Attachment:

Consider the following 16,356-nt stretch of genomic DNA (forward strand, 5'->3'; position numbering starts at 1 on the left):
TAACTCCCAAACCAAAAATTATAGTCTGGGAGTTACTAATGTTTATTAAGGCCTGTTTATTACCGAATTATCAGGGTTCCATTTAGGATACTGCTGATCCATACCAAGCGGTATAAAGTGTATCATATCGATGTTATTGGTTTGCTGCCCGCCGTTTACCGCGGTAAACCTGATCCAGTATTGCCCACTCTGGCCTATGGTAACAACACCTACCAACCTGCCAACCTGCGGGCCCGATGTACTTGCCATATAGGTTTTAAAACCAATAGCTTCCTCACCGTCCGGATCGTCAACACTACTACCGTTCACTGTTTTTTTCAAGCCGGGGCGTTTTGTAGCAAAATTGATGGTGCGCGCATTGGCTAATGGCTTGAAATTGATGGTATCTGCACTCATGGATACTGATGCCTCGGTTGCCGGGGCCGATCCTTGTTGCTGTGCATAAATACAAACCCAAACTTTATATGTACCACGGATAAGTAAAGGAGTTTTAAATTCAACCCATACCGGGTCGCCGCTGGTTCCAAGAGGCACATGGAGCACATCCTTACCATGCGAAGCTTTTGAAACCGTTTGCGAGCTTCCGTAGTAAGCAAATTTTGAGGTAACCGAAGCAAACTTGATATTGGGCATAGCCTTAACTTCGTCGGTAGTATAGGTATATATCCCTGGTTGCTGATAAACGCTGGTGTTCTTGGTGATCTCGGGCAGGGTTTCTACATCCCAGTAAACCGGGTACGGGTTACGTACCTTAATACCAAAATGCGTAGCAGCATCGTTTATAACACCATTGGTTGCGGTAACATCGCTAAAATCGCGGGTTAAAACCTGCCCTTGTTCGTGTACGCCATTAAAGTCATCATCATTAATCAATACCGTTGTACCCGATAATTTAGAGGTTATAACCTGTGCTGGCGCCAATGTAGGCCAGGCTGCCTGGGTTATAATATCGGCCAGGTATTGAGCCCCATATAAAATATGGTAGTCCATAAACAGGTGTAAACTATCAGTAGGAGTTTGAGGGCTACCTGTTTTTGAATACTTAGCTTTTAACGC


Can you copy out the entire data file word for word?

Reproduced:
Consider the following 16,356-nt stretch of genomic DNA (forward strand, 5'->3'; position numbering starts at 1 on the left):
TAACTCCCAAACCAAAAATTATAGTCTGGGAGTTACTAATGTTTATTAAGGCCTGTTTATTACCGAATTATCAGGGTTCCATTTAGGATACTGCTGATCCATACCAAGCGGTATAAAGTGTATCATATCGATGTTATTGGTTTGCTGCCCGCCGTTTACCGCGGTAAACCTGATCCAGTATTGCCCACTCTGGCCTATGGTAACAACACCTACCAACCTGCCAACCTGCGGGCCCGATGTACTTGCCATATAGGTTTTAAAACCAATAGCTTCCTCACCGTCCGGATCGTCAACACTACTACCGTTCACTGTTTTTTTCAAGCCGGGGCGTTTTGTAGCAAAATTGATGGTGCGCGCATTGGCTAATGGCTTGAAATTGATGGTATCTGCACTCATGGATACTGATGCCTCGGTTGCCGGGGCCGATCCTTGTTGCTGTGCATAAATACAAACCCAAACTTTATATGTACCACGGATAAGTAAAGGAGTTTTAAATTCAACCCATACCGGGTCGCCGCTGGTTCCAAGAGGCACATGGAGCACATCCTTACCATGCGAAGCTTTTGAAACCGTTTGCGAGCTTCCGTAGTAAGCAAATTTTGAGGTAACCGAAGCAAACTTGATATTGGGCATAGCCTTAACTTCGTCGGTAGTATAGGTATATATCCCTGGTTGCTGATAAACGCTGGTGTTCTTGGTGATCTCGGGCAGGGTTTCTACATCCCAGTAAACCGGGTACGGGTTACGTACCTTAATACCAAAATGCGTAGCAGCATCGTTTATAACACCATTGGTTGCGGTAACATCGCTAAAATCGCGGGTTAAAACCTGCCCTTGTTCGTGTACGCCATTAAAGTCATCATCATTAATCAATACCGTTGTACCCGATAATTTAGAGGTTATAACCTGTGCTGGCGCCAATGTAGGCCAGGCTGCCTGGGTTATAATATCGGCCAGGTATTGAGCCCCATATAAAATATGGTAGTCCATAAACAGGTGTAAACTATCAGTAGGAGTTTGAGGGCTACCTGTTTTTGAATACTTAGCTTTTAACGC